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Shield GKE’s Achilles Heel using RBAC

Shield GKE’s Achilles Heel using RBAC

Jan 25, 2024

Ben Hirschberg
CTO & Co-founder

If you’re using GKE (Google Kubernetes Engine), you should be extremely cautious when adding roles to the system:authenticated group because anyone with a Gmail account can access your cluster.


On January 24th, 2024, Orca security researchers published a report exposing a largely unknown behavior in GKE clusters. Google’s design of cluster authentication and authorization implementation could lead to threat actors accessing and exploiting GKE clusters due to users’ confusion regarding the scope of “system:authenticated” group definitions.

The following diagram depicts how this flaw can be exploited:

GKE cluster
Source: Orca Security

The system:authenticated group in GKE includes all authenticated entities, that includes regular users with a simple Google account (for example Gmail) as well as service accounts. This by-design feature means that every user with a Google account can abuse their Google OAuth 2.0 bearer token to authenticate to your cluster and then abuse it.

To mitigate this users should be very careful with their RBAC (Role-Based Access Control) permissions that are bound to the groups system:anonymous, system:unauthenticated, system:authenticated.

Using ARMO platform’s RBAC visualizer, users can actually see that by default, create RBAC permissions are set for the group system:authenticated on GKE on less permissive roles.

RBAC visualizer
Source: ARMO Platform

While GKE doesn’t automatically grant any dangerous permissions. It remains crucial to manage user permissions carefully. That’s why Google has disabled assigning the powerful cluster-admin role to specific groups in GKE 1.28.

However, as Orca noted in its report: “…it’s important to note that this still leaves many other roles and permissions that can be assigned to the group.”

In addition, many users of GKE are running on much earlier versions of GKE. Upgrading may involve breaking changes that need to be accounted for, so this is a significant effort. Even if you start today, it can take a while.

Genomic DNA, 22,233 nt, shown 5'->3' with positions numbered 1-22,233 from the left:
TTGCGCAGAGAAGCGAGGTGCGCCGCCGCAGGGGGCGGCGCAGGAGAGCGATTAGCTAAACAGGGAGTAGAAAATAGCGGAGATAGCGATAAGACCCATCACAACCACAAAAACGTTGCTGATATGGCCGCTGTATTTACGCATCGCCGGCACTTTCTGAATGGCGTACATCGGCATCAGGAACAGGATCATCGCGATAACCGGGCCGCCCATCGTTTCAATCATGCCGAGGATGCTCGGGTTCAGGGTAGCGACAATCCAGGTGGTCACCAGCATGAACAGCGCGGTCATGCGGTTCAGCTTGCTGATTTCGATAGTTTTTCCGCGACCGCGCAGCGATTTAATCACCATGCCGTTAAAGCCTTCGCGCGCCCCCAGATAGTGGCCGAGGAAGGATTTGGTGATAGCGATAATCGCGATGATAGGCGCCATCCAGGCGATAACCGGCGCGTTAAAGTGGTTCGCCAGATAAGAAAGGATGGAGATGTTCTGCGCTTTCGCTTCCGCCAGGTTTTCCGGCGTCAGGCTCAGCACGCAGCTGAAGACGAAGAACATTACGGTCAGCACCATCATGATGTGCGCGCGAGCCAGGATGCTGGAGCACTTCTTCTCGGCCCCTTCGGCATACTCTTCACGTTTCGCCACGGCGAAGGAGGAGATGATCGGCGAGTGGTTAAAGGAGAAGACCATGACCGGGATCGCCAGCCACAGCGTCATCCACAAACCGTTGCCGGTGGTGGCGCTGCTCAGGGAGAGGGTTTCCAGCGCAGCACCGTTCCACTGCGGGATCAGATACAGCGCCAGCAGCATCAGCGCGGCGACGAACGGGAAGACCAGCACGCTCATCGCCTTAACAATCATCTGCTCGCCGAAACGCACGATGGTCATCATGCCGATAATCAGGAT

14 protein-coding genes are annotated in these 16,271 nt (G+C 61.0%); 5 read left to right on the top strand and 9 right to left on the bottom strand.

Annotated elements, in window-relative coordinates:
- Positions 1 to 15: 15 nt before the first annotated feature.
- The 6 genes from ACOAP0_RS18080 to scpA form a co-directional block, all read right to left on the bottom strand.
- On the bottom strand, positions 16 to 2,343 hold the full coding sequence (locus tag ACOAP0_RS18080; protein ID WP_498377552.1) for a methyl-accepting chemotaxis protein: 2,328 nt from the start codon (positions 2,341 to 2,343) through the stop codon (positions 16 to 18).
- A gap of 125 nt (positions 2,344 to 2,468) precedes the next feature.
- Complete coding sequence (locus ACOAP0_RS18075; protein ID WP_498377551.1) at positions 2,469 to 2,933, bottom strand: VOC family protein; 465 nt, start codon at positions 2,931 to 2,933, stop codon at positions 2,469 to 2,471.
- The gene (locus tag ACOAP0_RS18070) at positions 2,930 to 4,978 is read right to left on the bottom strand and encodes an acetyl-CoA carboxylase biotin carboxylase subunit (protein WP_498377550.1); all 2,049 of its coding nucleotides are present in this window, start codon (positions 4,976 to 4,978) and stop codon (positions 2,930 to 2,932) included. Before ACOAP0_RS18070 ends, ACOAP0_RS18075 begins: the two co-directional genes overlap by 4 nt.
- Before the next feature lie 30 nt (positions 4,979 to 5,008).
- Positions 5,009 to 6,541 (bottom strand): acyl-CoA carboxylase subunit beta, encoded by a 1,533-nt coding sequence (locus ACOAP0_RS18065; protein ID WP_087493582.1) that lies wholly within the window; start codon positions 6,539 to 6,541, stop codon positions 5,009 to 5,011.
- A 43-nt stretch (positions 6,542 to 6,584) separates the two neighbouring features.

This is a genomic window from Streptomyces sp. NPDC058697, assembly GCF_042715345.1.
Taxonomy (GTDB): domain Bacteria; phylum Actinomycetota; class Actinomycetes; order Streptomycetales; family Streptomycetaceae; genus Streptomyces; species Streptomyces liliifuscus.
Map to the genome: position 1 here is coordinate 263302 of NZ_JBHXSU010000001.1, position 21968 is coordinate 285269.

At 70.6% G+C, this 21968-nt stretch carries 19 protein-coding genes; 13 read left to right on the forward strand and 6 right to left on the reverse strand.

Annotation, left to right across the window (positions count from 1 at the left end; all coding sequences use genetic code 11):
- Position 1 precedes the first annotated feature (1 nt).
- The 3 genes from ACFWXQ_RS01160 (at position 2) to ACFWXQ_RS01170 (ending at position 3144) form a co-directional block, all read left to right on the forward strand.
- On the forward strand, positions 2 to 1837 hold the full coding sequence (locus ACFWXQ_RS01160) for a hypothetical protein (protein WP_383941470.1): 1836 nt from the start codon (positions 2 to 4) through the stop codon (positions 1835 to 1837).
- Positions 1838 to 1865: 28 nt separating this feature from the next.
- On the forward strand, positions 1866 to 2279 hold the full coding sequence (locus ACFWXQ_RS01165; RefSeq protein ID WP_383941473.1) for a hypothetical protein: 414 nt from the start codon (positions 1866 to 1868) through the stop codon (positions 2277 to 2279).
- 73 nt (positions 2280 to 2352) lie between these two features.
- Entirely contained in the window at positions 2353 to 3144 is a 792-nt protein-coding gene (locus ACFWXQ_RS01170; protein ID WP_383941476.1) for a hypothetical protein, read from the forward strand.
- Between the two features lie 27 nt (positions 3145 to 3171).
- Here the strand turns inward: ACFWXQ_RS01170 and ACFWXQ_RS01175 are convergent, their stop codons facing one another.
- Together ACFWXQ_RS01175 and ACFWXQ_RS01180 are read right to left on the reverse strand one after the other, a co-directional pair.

GKE values
Source: facet analysis, search term: GKE


A common recommendation is to check for RBAC drift at least weekly, if you don’t have continuous monitoring in place. 

The good news is that on the heels of this flaw being announced, a new Kubescape control C-0265 has been implemented on ARMO platform. It proactively warns users of this type of sensitive permissions, during a compliance scan. A scan which can be automated and even embedded in your CI/CD pipeline.

Below is an example of a scan using control C-0265 on Kubescape:

control C-0265 on Kubescape
Source: Kubescape


It’s important to note that this particular feature in GKE is designed intentionally and at this point in time is not subject to change. Herein lies a real-world example of the need to be very attentive to all CSPs’ shared responsibility model. Therefore, it’s crucial for GKE users, and indeed all Kubernetes users, to meticulously manage their RBAC permissions, adhering to the recommended best practices. This approach will help mitigate potential security risks associated with this feature.

ARMO is here to help with ARMO Platform’s RBAC visualizer, as well as its quick response to the developments that affect Kubernetes security. If you are running GKE, try ARMO Platform today, to make researching and mitigating this loophole easier, so you can get to mitigation faster.

If you aren’t using GKE, you can still reap the security benefits of uncovering overprivileged accounts and roles in your Kubernetes infrastructure.

Actionable, contextual, end-to-end
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Manage Kubernetes role-based-access control (RBAC) visually


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